For this reason, this paper is focused on the ratio of proportions (risk ratio). Compared to the plenty of publications considering the construction of confidence intervals for a single binomial proportion, as well as for differences, ratios or oddsratios of binomial proportions, the construction confidence intervals for risk ratios of overdispersed binomial data has received only little attention [2,3]. The available methods are all asymptotic methods. Their construction and their evaluation is usually motivated by their application to epidemiological studies, where the absence or presence of a disease is counted for a given number of individuals in clusters. In this context, clustering of individuals may arise from humans being clustered in families or locations or from repeated measurements within a given animal, or repeated animals within a given farm when veterinary epidemiology is concerned. In these settings, there is usually a relatively large number of clusters available (many families or locations, many farms or animals), such that simple asymptotic methods work well and the estimation of the overdispersion parameters is rather precise. This is not the case in bioassays that are the focus of this paper. In epidemiological settings it is also rather improbable to observe no single disease case across all clusters in one of the groups to be compared, or, conversely, to observe only disease cases across all clusters in one group. Such outcomes, however, plausibly occur in the untreated control groups of bioassays and may cause problems with Waldtype test and related confidence intervals [4]. Finally, in epidemiological studies, major interest is usually in estimation, such that the statistical evaluation of confidence interval methods for the risk ratio does plausibly focus on (twosided) coverage probability and interval width. In the case of bioassays, estimation as well as related hypothesis tests are of interest. In testing, onesided hypotheses are most relevant and may involve margins of noninferiority.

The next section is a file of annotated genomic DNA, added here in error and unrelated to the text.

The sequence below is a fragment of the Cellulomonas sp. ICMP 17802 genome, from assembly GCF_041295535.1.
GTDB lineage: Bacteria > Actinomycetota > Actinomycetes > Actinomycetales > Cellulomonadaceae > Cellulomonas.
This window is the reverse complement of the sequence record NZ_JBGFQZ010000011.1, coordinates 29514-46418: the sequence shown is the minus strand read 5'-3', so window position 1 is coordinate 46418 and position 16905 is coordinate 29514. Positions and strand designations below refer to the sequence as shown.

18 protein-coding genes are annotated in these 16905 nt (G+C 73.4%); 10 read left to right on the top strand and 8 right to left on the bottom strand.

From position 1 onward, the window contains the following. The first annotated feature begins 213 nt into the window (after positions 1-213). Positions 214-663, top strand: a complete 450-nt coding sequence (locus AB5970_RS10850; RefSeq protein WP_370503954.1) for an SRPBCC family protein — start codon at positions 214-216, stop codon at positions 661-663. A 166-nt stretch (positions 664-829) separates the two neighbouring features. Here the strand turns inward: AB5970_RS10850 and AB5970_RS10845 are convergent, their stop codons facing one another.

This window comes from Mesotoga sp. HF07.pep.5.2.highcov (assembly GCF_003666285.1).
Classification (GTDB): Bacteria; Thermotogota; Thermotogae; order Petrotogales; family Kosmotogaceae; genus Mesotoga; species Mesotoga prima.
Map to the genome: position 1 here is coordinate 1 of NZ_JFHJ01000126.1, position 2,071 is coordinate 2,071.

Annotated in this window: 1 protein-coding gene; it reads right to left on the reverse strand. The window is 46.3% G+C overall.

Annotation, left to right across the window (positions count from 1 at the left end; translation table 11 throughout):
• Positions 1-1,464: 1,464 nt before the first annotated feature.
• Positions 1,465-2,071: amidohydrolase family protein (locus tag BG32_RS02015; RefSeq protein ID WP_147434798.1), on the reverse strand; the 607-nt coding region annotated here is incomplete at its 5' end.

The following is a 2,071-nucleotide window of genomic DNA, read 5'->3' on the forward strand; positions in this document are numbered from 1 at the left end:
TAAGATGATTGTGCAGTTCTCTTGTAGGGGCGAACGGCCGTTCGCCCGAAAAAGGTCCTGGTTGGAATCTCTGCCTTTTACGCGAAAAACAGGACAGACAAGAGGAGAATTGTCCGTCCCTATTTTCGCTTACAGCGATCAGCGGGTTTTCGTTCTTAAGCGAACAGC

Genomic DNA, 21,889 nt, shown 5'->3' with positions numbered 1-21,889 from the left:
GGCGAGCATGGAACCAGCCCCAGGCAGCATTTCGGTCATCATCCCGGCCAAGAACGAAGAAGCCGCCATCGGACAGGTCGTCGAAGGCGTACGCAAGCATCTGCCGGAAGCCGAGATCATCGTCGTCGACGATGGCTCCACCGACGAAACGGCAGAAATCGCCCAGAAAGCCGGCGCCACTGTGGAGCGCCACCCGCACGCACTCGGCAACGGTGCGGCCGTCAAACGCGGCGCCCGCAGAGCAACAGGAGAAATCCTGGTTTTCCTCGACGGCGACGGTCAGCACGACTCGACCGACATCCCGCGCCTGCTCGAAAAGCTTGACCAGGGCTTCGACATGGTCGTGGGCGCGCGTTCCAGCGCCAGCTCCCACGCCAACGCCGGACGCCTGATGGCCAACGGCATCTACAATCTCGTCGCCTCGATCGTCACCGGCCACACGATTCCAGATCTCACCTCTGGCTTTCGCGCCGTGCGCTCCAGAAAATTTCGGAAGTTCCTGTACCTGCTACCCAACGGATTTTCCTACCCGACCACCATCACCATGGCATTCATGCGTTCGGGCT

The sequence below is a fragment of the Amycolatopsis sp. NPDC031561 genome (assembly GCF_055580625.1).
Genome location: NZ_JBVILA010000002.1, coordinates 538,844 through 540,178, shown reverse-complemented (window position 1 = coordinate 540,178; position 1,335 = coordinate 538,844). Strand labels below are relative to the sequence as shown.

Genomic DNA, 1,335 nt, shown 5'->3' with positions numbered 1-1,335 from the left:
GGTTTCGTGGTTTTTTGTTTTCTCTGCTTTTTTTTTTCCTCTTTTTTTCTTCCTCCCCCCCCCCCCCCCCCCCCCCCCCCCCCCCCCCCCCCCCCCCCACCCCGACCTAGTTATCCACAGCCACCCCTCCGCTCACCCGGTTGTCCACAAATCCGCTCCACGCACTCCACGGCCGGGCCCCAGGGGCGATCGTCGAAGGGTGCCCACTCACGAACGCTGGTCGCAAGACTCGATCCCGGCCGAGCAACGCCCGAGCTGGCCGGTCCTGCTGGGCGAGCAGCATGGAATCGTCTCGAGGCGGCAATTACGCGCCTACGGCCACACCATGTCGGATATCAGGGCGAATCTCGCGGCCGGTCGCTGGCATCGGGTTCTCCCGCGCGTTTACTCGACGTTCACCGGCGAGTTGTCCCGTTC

In consequence, previous recommendations of confidence intervals methods for risk ratios of overdispersed data, motivated by epidemiological applications, cannot directly transferred to their application to bioassays. In this paper, previously proposed confidence intervals are thus investigated with special focus on small to very small number of clusters (i.e. replications) and the possibility that all observations in one group may show the same event. Due to the need of estimation as well as onesided noninferiority tests, twosided as well as onesided coverage probabilities are investigated for a wide range of parameter combinations. Further, a new method based on a straightforward combination of profile deviance intervals, e.g. [5,6], and the method of variance recovery [7] is proposed and is shown to clearly outperform existing approaches under the assumption of a common level of overdispersion.